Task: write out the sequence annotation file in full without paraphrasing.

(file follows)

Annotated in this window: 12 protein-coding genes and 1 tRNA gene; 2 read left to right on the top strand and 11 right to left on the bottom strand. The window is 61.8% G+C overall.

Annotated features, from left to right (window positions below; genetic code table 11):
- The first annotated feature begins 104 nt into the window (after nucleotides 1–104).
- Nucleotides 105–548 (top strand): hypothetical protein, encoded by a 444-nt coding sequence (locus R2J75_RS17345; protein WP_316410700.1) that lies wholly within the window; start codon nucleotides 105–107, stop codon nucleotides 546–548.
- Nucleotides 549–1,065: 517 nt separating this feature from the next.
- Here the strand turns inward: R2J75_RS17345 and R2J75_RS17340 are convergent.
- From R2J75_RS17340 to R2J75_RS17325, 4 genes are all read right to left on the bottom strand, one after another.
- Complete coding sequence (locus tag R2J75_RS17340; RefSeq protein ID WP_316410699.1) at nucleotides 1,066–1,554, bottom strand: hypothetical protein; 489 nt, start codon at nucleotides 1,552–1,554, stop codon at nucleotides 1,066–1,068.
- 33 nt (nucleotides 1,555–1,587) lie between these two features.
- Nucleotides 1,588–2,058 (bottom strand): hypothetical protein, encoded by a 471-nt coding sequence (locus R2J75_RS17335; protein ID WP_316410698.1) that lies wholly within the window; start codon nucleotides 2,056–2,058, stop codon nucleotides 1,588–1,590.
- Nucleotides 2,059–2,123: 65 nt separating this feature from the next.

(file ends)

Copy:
Annotated in this window: 12 protein-coding genes and 1 tRNA gene; 2 read left to right on the top strand and 11 right to left on the bottom strand. The window is 61.8% G+C overall.

Annotated features, from left to right (window positions below; genetic code table 11):
- The first annotated feature begins 104 nt into the window (after nucleotides 1–104).
- Nucleotides 105–548 (top strand): hypothetical protein, encoded by a 444-nt coding sequence (locus R2J75_RS17345; protein WP_316410700.1) that lies wholly within the window; start codon nucleotides 105–107, stop codon nucleotides 546–548.
- Nucleotides 549–1,065: 517 nt separating this feature from the next.
- Here the strand turns inward: R2J75_RS17345 and R2J75_RS17340 are convergent.
- From R2J75_RS17340 to R2J75_RS17325, 4 genes are all read right to left on the bottom strand, one after another.
- Complete coding sequence (locus tag R2J75_RS17340; RefSeq protein ID WP_316410699.1) at nucleotides 1,066–1,554, bottom strand: hypothetical protein; 489 nt, start codon at nucleotides 1,552–1,554, stop codon at nucleotides 1,066–1,068.
- 33 nt (nucleotides 1,555–1,587) lie between these two features.
- Nucleotides 1,588–2,058 (bottom strand): hypothetical protein, encoded by a 471-nt coding sequence (locus R2J75_RS17335; protein ID WP_316410698.1) that lies wholly within the window; start codon nucleotides 2,056–2,058, stop codon nucleotides 1,588–1,590.
- Nucleotides 2,059–2,123: 65 nt separating this feature from the next.